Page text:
Notably, the Rule excepted from its general ban the transmittal of certain proceedings—but it limited that exception to transmissions “within the confines of the courthouse.” The negative inference of this exception, of course, is that the Rule would have prohibited the streaming of transmissions, or other broadcasting or televising, beyond “the confines of the courthouse.”

   Respondents do not dispute that this version of Rule 77–3 would have prohibited streaming video of the trial around the country. But they assert that this is not the operative version of Rule 77–3. In a series of postings on its Web site, the District Court purported to revise or propose revisions to Local Rule 77–3. This amendment would have created an additional exception to Rule 77–3’s general ban on the broadcasting of court proceedings “for participation in a pilot or other project authorized by the Judicial Council of the Ninth Circuit.” Exh. 14, App. to Pet. Respondents rely on this amended version of the Rule.

   The amended version of Rule 77–3 appears to be invalid. In amending this rule, it appears that the District Court failed to “giv[e] appropriate public notice and an opportunity for comment,” as required by federal law. 28 U. S. C. §2071(b). The first time the District Court asked for public comments was on the afternoon of New Year’s Eve. The court stated that it would leave the comment period open until January 8. At most, the District Court therefore allowed a comment period spanning five business days. There is substantial merit to the argument that this was not “appropriate” notice and an opportunity for comment. Administrative agencies, for instance, “usually” provide a comment period of “thirty days or more.” Riverbend Farms, Inc. v. Madigan, 958 F. 2d 1479, 1484 (CA9 1992); see Petry v. Block, 737 F. 2d 1193, 1201 (CADC 1984) (“[T]he shortest period in which parties can meaningfully review a proposed rule and file informed responses is thirty days”).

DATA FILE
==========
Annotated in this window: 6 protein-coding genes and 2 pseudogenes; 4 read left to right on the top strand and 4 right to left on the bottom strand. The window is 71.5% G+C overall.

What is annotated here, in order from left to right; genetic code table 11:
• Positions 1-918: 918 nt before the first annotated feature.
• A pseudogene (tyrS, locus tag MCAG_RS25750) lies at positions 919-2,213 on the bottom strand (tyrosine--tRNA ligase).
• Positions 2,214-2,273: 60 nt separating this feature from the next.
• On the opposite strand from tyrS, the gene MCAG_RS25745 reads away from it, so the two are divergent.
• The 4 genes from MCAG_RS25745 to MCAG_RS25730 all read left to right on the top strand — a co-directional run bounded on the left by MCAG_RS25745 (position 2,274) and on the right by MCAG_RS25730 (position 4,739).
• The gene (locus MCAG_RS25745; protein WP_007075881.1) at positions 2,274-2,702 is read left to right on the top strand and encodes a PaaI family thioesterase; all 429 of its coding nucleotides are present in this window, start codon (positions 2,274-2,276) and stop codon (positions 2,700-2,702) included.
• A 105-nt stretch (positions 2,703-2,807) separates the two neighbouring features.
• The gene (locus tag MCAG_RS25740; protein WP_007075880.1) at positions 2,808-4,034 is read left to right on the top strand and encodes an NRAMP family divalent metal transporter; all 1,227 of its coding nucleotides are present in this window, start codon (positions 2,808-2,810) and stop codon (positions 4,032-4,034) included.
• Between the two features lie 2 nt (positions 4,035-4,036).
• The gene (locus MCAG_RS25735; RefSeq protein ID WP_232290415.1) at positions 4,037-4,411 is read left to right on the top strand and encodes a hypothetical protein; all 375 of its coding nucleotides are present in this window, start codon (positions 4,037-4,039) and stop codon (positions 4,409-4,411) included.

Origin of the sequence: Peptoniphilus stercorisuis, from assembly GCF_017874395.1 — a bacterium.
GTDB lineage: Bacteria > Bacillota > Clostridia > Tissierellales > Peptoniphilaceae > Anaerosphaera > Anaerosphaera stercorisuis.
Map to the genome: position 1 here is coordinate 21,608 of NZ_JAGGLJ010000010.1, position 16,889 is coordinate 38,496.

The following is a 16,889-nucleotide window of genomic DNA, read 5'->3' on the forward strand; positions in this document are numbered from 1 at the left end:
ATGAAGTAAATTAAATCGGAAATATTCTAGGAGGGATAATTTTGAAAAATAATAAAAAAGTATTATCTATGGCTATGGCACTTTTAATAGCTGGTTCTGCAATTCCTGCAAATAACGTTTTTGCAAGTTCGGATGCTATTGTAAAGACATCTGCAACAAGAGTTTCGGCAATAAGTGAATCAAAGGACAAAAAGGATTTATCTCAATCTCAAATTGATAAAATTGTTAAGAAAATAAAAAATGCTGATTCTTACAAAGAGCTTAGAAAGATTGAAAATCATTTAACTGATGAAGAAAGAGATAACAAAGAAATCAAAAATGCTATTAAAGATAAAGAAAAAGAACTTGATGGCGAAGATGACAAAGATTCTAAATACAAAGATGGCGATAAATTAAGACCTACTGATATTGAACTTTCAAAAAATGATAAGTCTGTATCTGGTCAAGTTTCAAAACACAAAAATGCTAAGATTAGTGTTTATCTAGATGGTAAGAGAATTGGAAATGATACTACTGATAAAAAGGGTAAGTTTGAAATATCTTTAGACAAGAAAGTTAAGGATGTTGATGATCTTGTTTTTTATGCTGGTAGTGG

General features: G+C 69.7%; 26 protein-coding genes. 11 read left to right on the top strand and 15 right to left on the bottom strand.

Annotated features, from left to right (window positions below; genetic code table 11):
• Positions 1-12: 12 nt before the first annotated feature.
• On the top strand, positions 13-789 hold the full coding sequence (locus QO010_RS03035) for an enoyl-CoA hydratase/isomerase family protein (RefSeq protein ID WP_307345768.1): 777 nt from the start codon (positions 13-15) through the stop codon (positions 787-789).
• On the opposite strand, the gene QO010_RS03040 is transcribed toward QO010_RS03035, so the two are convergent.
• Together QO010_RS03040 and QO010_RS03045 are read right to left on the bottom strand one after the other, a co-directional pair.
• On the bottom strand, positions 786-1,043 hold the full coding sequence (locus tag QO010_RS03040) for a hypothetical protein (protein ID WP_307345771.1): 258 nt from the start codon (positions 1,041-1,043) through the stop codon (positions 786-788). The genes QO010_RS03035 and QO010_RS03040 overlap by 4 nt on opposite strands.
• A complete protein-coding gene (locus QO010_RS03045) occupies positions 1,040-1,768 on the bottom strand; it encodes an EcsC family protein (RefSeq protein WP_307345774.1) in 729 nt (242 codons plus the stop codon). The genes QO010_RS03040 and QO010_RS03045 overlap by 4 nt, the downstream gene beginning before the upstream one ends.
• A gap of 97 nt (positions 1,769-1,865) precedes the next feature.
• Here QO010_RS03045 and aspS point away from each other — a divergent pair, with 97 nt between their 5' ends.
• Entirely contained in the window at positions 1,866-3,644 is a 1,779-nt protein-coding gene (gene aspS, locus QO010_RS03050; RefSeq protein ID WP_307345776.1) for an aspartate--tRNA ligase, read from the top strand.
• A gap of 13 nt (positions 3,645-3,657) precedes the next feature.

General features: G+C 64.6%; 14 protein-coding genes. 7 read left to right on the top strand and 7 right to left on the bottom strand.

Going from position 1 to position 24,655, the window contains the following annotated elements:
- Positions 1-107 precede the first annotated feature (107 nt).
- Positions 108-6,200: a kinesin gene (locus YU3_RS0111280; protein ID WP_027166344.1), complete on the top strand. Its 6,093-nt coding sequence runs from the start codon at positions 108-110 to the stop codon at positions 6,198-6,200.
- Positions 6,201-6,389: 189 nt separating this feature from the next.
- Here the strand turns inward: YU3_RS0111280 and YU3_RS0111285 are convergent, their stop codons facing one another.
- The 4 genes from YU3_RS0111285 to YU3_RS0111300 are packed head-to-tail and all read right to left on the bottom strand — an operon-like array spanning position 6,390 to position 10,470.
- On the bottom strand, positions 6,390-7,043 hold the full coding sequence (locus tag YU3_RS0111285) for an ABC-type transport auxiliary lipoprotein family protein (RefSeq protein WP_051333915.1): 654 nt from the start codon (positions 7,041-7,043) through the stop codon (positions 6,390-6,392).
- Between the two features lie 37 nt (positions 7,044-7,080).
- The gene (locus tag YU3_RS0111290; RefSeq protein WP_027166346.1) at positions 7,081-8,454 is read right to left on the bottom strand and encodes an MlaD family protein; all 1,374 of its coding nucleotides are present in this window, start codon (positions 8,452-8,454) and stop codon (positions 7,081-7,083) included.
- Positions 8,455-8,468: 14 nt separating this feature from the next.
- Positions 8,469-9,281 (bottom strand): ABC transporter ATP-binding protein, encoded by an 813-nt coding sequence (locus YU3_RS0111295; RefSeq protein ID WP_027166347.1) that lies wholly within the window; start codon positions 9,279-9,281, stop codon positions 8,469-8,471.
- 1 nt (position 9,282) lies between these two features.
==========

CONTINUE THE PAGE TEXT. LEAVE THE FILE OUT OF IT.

To be sure, the possibility that some aspects of the trial might be broadcast was first raised to the parties by the District Court at an in-court hearing on September 25, some three months before the Rule was changed. The broadcasting, however, was prohibited under both Circuit and local rules at that time. The first public indication that the District Court intended to adopt a rule of general applicability came in its Web site posting on December 23. And even if Chief Judge Walker’s in-court allusion to the possibility that the Proposition 8 trial might be broadcast could be considered as providing notice to the parties in this case—his statement that “[t]his is all in flux” notwithstanding—the disclosure falls far short of the “appropriate public notice and an opportunity for comment” required by §2071(b). Indeed, there was no proposed policy on which to comment.

   The need for a meaningful comment period was particularly acute in this case. Both courts and legislatures have proceeded with appropriate caution in addressing this question. In 1996, the Judicial Conference of the United States adopted a policy opposing the public broadcast of court proceedings. This policy was adopted after a multiyear study of the issue by the Federal Judicial Center which drew on data from six district and two appellate courts, as well as state-court data. In light of the study’s findings, the Judicial Conference concluded that “the intimidating effect of cameras on some witnesses and jurors [is] cause for concern.” Report of the Proceedings of the Judicial Conference of the United States 47 (Sept. 20, 1994).

   In more than a decade since its adoption the Judicial Conference has continued to adhere to its position on the broadcast of court proceedings. While the policy conclusions of the Judicial Conference may not be binding on the lower courts, they are “at the very least entitled to respectful consideration.” In re Sony BMG Music Entertainment, 564 F. 3d 1, 6 (CA1 2009). Before abandoning its own policy—one consistent with the Judicial Conference’s longstanding views—it was incumbent on the District Court to adopt a proposed rule only after notice and an adequate period for public comment.